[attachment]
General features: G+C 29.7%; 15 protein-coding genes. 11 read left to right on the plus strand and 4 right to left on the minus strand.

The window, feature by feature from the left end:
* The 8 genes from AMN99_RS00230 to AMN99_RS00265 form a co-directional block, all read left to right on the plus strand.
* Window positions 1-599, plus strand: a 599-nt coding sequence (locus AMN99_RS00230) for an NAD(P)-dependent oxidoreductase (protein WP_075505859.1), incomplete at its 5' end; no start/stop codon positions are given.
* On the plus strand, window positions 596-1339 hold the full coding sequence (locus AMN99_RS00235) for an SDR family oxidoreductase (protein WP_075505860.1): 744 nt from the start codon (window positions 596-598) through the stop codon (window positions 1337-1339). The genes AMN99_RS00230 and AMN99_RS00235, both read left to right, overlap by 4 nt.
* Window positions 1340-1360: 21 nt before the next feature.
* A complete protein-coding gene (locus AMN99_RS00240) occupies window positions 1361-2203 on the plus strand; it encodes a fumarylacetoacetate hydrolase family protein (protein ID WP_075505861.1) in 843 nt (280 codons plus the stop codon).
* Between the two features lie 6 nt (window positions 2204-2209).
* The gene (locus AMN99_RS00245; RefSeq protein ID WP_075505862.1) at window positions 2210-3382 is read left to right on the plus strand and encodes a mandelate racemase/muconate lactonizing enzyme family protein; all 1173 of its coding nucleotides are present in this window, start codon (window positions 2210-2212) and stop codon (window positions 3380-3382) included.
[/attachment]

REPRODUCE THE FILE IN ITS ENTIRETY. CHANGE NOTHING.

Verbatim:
General features: G+C 29.7%; 15 protein-coding genes. 11 read left to right on the plus strand and 4 right to left on the minus strand.

The window, feature by feature from the left end:
* The 8 genes from AMN99_RS00230 to AMN99_RS00265 form a co-directional block, all read left to right on the plus strand.
* Window positions 1-599, plus strand: a 599-nt coding sequence (locus AMN99_RS00230) for an NAD(P)-dependent oxidoreductase (protein WP_075505859.1), incomplete at its 5' end; no start/stop codon positions are given.
* On the plus strand, window positions 596-1339 hold the full coding sequence (locus AMN99_RS00235) for an SDR family oxidoreductase (protein WP_075505860.1): 744 nt from the start codon (window positions 596-598) through the stop codon (window positions 1337-1339). The genes AMN99_RS00230 and AMN99_RS00235, both read left to right, overlap by 4 nt.
* Window positions 1340-1360: 21 nt before the next feature.
* A complete protein-coding gene (locus AMN99_RS00240) occupies window positions 1361-2203 on the plus strand; it encodes a fumarylacetoacetate hydrolase family protein (protein ID WP_075505861.1) in 843 nt (280 codons plus the stop codon).
* Between the two features lie 6 nt (window positions 2204-2209).
* The gene (locus AMN99_RS00245; RefSeq protein ID WP_075505862.1) at window positions 2210-3382 is read left to right on the plus strand and encodes a mandelate racemase/muconate lactonizing enzyme family protein; all 1173 of its coding nucleotides are present in this window, start codon (window positions 2210-2212) and stop codon (window positions 3380-3382) included.